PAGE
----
Australia is a successful and stable democracy, with relatively low levels of corruption and a range of institutions and laws which promote open and accountable government.
In 2015, we were ranked 13th in Transparency International’s Corruption Perceptions Index and 9th in The Economist Intelligence Unit’s Democracy Index. We are a relatively high performer on the world stage, but as other nations intensify their efforts, it is important Australia also continually improve to become more open, transparent and accountable, and improve public engagement.
Delivering more open government is in our national economic, environmental and social interest, and is crucial as we seek to:
build a better and fairer society for all Australians and be more responsive to the expectations of the community;
stimulate economic growth and innovation;
foster collaboration between government, business, academia, non-government organisations and the community; and
continue efforts to address issues of corruption, fraud and misconduct.
Governments worldwide are moving towards more open and transparent ways of working, with 70 countries – including Australia – now signed up to the Open Government Partnership.
What is the Open Government Partnership?
The Open Government Partnership is a multilateral initiative established in 2011 that aims to secure concrete commitments from governments to promote transparency, empower citizens, fight corruption, and harness new technologies to strengthen governance.
Membership requires governments to work with civil society to ‘co-create’ a National Action Plan every two years, with independent reporting on progress. Civil society is a term used by the Partnership to broadly refer to people and organisations outside of government, including non-government organisations, business, academia, community groups and the public.
Importantly, the Open Government Partnership doesn’t prescribe standards that countries should follow – rather it aims to bring governments and citizens of each country together to define their own priorities for reform.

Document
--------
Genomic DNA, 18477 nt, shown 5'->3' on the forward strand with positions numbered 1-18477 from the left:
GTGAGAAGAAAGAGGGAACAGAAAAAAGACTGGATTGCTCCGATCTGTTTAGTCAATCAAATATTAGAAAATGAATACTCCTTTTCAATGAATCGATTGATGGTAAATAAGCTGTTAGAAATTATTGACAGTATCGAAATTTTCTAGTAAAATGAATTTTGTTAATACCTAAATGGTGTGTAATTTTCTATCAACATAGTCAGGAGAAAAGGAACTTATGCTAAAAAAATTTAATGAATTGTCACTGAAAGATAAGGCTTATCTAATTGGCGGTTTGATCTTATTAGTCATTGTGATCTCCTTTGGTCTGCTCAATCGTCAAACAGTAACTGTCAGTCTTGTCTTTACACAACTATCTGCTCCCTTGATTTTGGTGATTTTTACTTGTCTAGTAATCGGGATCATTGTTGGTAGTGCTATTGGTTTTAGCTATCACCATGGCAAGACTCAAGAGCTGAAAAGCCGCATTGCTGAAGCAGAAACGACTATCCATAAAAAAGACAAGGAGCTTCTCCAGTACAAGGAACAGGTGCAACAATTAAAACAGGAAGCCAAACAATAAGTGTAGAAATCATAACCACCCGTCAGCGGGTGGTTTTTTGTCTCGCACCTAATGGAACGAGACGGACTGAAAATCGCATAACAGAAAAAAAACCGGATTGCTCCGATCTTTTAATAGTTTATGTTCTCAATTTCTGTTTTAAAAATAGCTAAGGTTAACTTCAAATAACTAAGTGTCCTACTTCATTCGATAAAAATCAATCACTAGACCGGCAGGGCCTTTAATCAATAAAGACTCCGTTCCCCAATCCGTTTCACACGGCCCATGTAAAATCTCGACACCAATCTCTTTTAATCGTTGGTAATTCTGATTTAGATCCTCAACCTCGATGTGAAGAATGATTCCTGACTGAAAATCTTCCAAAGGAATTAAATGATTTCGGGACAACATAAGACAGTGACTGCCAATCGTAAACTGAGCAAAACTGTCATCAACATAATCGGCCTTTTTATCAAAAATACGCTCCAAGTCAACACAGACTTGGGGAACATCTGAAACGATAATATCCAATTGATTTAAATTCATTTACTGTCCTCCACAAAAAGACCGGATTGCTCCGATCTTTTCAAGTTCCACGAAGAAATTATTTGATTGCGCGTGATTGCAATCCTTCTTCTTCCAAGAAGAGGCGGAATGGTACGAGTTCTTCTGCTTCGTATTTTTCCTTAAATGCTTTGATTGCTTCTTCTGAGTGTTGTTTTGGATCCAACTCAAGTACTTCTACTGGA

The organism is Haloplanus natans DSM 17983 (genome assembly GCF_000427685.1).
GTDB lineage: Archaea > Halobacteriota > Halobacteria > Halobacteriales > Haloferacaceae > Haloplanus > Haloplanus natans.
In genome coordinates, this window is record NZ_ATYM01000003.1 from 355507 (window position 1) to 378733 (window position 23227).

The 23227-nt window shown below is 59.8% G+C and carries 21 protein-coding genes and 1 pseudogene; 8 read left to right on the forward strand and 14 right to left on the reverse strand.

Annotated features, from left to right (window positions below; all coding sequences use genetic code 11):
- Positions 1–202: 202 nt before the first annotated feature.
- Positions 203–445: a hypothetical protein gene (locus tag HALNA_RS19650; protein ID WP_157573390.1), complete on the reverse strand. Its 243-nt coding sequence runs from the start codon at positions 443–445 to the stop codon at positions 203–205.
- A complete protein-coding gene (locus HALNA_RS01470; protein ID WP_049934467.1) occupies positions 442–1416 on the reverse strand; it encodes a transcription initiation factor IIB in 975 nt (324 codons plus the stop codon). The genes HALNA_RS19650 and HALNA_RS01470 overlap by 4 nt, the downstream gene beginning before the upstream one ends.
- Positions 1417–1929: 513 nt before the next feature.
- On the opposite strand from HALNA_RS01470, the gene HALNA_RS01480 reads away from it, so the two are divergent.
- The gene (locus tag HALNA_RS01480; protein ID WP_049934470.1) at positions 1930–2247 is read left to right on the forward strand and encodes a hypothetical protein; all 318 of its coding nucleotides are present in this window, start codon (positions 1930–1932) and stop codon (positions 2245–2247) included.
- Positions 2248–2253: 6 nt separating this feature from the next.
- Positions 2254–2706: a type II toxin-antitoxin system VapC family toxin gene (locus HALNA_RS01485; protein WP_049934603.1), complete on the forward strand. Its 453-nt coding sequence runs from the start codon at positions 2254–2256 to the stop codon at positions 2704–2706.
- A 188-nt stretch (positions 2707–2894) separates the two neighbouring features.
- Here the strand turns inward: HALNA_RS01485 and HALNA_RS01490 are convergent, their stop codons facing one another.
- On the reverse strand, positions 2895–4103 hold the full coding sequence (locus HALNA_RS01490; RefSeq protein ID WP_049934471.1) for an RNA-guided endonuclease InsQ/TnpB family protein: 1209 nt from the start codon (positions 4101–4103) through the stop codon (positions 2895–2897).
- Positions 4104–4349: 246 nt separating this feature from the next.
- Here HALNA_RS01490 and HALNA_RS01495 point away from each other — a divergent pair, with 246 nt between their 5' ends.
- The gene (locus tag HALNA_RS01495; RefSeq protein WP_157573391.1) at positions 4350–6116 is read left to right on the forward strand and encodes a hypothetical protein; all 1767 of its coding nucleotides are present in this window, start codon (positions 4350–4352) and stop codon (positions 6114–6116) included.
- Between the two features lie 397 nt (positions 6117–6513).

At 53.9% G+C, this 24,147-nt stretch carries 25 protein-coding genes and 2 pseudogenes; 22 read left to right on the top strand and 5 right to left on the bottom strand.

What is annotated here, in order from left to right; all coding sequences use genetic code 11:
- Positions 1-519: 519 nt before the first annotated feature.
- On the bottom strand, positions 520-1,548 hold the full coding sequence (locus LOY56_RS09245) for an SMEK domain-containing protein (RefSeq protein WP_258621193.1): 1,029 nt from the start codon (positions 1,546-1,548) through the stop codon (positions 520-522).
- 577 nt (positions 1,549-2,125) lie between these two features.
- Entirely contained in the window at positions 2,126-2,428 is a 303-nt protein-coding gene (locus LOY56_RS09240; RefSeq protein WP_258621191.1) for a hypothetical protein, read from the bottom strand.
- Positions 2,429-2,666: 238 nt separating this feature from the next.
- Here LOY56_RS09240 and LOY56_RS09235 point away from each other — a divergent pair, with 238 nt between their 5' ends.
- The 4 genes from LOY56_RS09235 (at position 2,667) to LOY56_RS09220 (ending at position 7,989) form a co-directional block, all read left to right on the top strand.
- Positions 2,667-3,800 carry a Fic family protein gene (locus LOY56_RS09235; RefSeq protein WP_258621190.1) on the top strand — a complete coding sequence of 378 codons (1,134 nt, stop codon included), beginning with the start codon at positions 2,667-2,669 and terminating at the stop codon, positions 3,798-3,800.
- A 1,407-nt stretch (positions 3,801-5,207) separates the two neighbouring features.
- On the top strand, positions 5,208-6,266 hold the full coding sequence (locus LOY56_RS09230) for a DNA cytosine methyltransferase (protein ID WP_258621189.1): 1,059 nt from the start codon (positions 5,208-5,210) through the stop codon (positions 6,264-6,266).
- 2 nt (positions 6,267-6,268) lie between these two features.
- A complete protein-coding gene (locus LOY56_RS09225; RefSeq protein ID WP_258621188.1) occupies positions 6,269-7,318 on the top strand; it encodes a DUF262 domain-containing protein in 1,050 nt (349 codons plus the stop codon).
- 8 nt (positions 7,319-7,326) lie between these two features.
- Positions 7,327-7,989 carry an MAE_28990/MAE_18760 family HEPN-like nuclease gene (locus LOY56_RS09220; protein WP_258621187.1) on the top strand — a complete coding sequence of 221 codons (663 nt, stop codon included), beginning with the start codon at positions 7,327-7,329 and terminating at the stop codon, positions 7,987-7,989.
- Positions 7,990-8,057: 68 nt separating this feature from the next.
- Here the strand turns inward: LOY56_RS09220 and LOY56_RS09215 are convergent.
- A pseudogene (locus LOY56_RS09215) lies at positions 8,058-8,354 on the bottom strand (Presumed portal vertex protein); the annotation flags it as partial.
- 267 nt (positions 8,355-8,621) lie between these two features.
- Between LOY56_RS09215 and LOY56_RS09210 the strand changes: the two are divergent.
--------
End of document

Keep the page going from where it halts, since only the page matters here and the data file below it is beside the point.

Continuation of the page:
The Australian Government confirmed its membership of the Open Government Partnership in November 2015. Further information can be found at www.opengovpartnership.org.
This National Action Plan sets out the initial steps the Government will take in pursuit of the aim to improve and build confidence in Australian institutions and strengthen our democracy, by upholding the principles in the Open Government Declaration to:
promote transparency, fight corruption, empower citizens, and harness the power of new technologies to make government more effective and accountable;
uphold the value of openness in our engagement with citizens to improve services, manage public resources, promote innovation, and create safer communities; and
embrace principles of transparency and open government with a view toward achieving greater prosperity, well-being, and human dignity in our own country and in an increasingly interconnected world.
The Plan sets out an agenda for the next two years across a broad range of important areas:
Transparency and accountability in business
Open data and digital transformation
Access to government information
Integrity in the public sector
Public participation and engagement
This our first National Action Plan and the first step in an ongoing process towards more open government in Australia. One of the great strengths of the Open Government Partnership is that it promotes an iterative and continual process of improvement. The Plan provides a foundation to continue engaging with civil society to identify new initiatives and strengthen our efforts over time. There is also an opportunity going forward to work with state, territory and local governments to improve transparency and integrity at all levels of government.